[51] We have presented an analysis of MODIS aerosol optical depth and particle size information, over ocean and land, globally and regionally. We have shown time series and histograms. From this analysis we conclude the following:

[52] 1. Global mean AOD is 0.13 to 0.14 over ocean and 0.19 over land. The range over ocean reflects the differences between Terra and Aqua AOD statistics.

[53] 2. Terra and Aqua, despite the offset in ocean AOD statistics, show similar regional and seasonal variation, and similar mean values over land. Real diurnal aerosol differences cannot be discerned above the products' uncertainties at this time.

[54] 3. At every decision point in the processing we have taken the road leading to lower values of global mean AOD. In particular by weighting each grid square in the aggregation by the number of L2 retrievals in that square, the ocean global mean AOD is lower by 0.03 than if calculated without this weighting.

[55] 4. We feel that the higher range of values that would be achieved without L2 weighting contain cloud artifacts. Therefore we decided to produce values that are least affected by clouds and are at the lower range of the envelope.

[56] 5. Land shows a broader distribution of AOD than ocean. Roughly 28% of land retrievals are extremely clean and within ± 0.05 of AOD = 0. Only 15% of ocean retrievals are that low.

[57] 6. Global mean values are limited by sampling issues. No retrievals are made during polar night, snow, ice or bright land surfaces, or when clouds cover the scene.

[58] 7. Global mean values can vary by as much as 20% depending on how the data is aggregated, weighted and averaged. The results here are L2 weighted. Thus, they are biased to clear skies and the reported AOD may be low.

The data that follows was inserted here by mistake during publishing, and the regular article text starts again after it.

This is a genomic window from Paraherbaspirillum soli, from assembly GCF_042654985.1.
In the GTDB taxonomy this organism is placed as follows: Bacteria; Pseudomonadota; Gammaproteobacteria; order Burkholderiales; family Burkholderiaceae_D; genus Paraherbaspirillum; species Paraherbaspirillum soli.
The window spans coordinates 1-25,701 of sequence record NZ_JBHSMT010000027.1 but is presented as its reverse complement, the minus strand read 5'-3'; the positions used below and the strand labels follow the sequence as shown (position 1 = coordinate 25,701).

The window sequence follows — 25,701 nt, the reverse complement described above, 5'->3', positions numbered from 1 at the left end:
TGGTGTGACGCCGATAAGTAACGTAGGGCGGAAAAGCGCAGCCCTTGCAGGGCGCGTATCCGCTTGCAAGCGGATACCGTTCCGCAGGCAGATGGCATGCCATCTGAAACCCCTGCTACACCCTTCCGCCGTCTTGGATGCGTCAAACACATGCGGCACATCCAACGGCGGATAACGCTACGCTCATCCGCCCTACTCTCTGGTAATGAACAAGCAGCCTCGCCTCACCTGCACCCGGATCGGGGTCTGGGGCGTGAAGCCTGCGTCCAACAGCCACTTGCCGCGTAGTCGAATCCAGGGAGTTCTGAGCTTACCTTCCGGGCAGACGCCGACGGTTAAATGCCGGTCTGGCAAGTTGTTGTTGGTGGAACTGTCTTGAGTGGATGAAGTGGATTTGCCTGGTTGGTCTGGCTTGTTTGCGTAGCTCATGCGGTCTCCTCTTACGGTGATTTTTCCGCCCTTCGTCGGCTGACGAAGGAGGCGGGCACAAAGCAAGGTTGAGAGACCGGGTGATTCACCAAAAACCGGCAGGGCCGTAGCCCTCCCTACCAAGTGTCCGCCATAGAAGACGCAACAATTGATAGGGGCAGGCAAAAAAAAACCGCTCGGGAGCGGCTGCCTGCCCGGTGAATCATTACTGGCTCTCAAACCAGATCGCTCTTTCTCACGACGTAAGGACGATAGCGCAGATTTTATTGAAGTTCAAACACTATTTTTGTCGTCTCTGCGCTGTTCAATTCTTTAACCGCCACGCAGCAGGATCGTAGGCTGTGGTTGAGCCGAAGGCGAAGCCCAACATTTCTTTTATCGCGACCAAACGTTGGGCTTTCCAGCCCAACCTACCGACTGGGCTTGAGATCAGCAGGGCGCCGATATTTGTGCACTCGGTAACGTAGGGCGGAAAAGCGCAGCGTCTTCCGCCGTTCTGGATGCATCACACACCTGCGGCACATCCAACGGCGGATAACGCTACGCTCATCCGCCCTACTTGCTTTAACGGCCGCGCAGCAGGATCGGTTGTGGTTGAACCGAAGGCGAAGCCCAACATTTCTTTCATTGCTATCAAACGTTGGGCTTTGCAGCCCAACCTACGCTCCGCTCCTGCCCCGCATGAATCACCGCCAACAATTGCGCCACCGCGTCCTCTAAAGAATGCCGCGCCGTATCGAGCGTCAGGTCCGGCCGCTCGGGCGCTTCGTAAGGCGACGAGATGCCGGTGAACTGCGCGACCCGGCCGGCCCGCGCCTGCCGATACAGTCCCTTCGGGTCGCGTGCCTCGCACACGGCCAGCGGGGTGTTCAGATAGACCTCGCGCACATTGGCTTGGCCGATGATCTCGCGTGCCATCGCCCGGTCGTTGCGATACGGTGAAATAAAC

[59] 8. AOD in situations with 80% cloud fraction are twice the global mean values, although such situations occur only 2% of the time over ocean and less than 1% of the time over land.

[60] 9. There is no drastic change in aerosol particle size associated with these very cloudy situations over ocean, but there appears to be a large shift over land.

[61] 10. The heaviest aerosol regions are North Africa, India, east and Southeast Asia. Each has its own seasonal cycle and interannual variability.

[62] 11. The northern industrial economies (North America and Europe), Siberia and especially Australia have the lowest average AODs.

[63] 12. The three Southern Hemisphere biomass burning regions (South America, southern Africa and Indonesia) exhibit very similar seasonal behavior.

[64] 13. We find that in most oceanic regions elevated aerosol over background conditions is dominated by fine mode aerosol and not dust. This includes the Mediterranean, the north Pacific downwind of Asia and even the southern oceans. Only the Saharan outflow region in the Atlantic and the Arabian Sea area have certain months dominated by dust.

[65] We demonstrate in this work an emerging climatology of aerosol characteristics using the satellite view from MODIS. Longer records are necessary to fully characterize trends and further analysis with multiple data sets is necessary to better unravel the signatures of aerosols and clouds. However, this view from space and “checkup” of the aerosol system provides valuable information for understanding the planet now and estimating the potential consequences of global change.

Acknowledgments

[66] This work was first put in motion almost 3 years ago by our coauthor, mentor, and dear friend, Yoram Kaufman. We miss Yoram's guidance and inspiration almost every single day. The three anonymous reviewers gave us constructive suggestions that improved the paper significantly, and we thank them. We also wish to acknowledge the many AERONET PIs and their site managers who make the AERONET program possible. The research was supported by NASA's Radiation Sciences Program and Earth Observation System Project Office.

Ancillary